Shirley Nettles Truex lives every day like it's Christmas. Maybe there's no snow on the ground, packages under the tree or mistletoe in the doorway, but she celebrates just the same.
Truex, 73, is an eighth-generation native of a town called Christmas in Florida – located about 25 miles east of Orlando. Around this time each year, revelers come from all around to mail their holiday cards.
"People come to the post office, then leave town," said Truex, who lives on a road named after her mother's side of the family. "If they would stay for a while, they would see what we're all about."
On a recent weekday, a sea of gray-haired seniors from Lutheran Towers in Orlando stepped from a large bus. One after another, one hand gripped the railing while the other held a neat stack of red, green and silver envelopes.
They had come to the U.S. Post Office, tucked on the south side of a long stretch of East State Road 50/Colonial Drive, for a Christmas postmark. More than 20,000 pieces of mail stream through each day from all over the world beginning after Thanksgiving.
"That cancellation is like gold," said Aida Tamarit, a sales services associate with the branch. "It's not like most post offices. This is a big deal."
Betsy McMillan McCaghren, 66, of Winter Park arrived with eight letters from Santa to her children and grandchildren. "They might know they were from Grandma if they had a Winter Park postmark," she said.
Cyndie Charcalla, 60, of Ocala remembers the year she drove over on her motorcycle to find the post office shuttered. Giving it a shot, she stuck her cards in an envelope with an apology letter and a check. She was stunned to receive a note in return saying her cards had been mailed.
A few miles away, Richard Kann, owner of Heart of Christmas Farms, and two of his nine children are busy tending to rows of beautiful organic fruits and vegetables grown hydroponically on poles. Goldfish swim below the plants a few feet away.
Here is an entirely different part of Christmas. Miniature horses, mules, goats and cows graze over a pasture as dozens of chickens scurry around. Visitors like to see the animals when they come to the Farm Store.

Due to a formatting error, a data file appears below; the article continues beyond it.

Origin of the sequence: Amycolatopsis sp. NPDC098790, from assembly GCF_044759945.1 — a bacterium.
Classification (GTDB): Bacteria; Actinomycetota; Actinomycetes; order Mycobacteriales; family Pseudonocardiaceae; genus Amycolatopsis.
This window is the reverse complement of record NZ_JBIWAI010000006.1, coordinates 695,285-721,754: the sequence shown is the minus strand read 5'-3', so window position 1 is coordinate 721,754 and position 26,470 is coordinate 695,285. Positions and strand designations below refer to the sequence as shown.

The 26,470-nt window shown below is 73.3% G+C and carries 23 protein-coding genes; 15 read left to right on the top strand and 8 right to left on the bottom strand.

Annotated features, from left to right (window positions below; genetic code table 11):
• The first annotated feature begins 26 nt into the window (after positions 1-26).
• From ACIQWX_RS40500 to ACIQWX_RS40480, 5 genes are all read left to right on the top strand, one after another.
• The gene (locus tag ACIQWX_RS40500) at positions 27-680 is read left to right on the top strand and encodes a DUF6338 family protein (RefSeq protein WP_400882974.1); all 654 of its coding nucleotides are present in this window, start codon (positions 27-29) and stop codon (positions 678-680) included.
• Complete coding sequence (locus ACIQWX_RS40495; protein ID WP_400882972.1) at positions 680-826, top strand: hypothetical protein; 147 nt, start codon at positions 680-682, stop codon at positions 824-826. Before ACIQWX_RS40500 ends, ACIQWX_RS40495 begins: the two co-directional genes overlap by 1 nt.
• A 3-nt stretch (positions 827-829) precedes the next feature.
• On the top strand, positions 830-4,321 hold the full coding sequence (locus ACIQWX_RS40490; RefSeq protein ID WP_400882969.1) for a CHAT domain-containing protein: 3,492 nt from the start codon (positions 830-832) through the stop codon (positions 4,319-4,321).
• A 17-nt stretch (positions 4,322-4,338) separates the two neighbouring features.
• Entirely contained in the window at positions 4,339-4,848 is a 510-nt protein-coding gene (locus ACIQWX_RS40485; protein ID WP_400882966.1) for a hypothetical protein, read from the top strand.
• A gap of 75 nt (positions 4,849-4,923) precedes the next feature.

Tours are scheduled once a month. The store is open on Sundays and for pick-up during the week. When people learn of the farm, they come.
"This is a pretty good destination to come to," Kann said. "As more and more people hear about our healthy message, we want to share."
Kann, a computer programmer, purchased the farm in 2005 after hurricanes Jeanne and Francis took their Palm Bay home. He could spend hours rattling off everything they grow, including 18 varieties of Heirloom lettuce, herbs, greens, chives, beets, broccoli, radishes and turnips.
Chefs at the hotels at Disney and Universal covet their wares. They also sell grass-fed beef, free-range chicken, raw milk, cheese and yogurt.
One of the things Kann doesn't have in the small pond on his property is alligators. But he knows that no day trip to Christmas is complete without a visit to Jungle Adventures. Boasting the home of Swampy, the "World's Largest Gator!" at 200 feet, the tourist magnet has an endearing kitschiness.
The park offers a tour of an Indian Village and animal shows that include native Florida bears and other injured or abandoned exotic pets. The bears are in a tall, airy cage. This is the largest gator farm in Florida, and the gift shop sells frozen alligator meat for your barbecuing pleasure.
Just up the road, Truex meanders through one of 10 pioneer buildings from 18th century Florida. She works at Fort Christmas Historical Park for Orange County Parks & Recreation and serves as a founding member of the Fort Christmas Historical Society. She might as well be at home. Many of the artifacts and photographs were donated by her or feature her ancestors.
"I never gave it much thought. We were just halfway between Titusville and Orlando," Truex says of growing up in Christmas, kin to a famous pioneering family. "Later on, when the post office was built, we were on the map."
Fort Christmas was one of only 200 forts constructed during the Seminole Indian War from 1835-1842. On this site is a full-size replica along with 10 restored historical homes to preserve the "Cracker" architecture of East Orange County. Key themes are homesteading, cattle, citrus, hunting and fishing.
The park has three picnic pavilions, two of which seat 100 people and one which seats 50 people. Each pavilion has a large barbecue grill, electrical outlets and water hose. There is a playground, a basketball court, tennis court and a small baseball field. The store sells pioneer and Native American toys, jewelry, crafts and books.
Truex enjoys entertaining schoolchildren and telling curious amateur historians about the beauty of the town of Christmas and its rich history. She knows that the U.S. Post Office – one of 90 around the country with holiday names, but the only one to boast the name Christmas – is a big draw.
"Don't tell anyone, but anytime I share our story I feel like I have died and gone to heaven and got all my money sent to me there," Truex whispers. "Whether it's Christmastime or not, this place is just special."
Editor's note: This story was first published on VISITFLORIDA.com.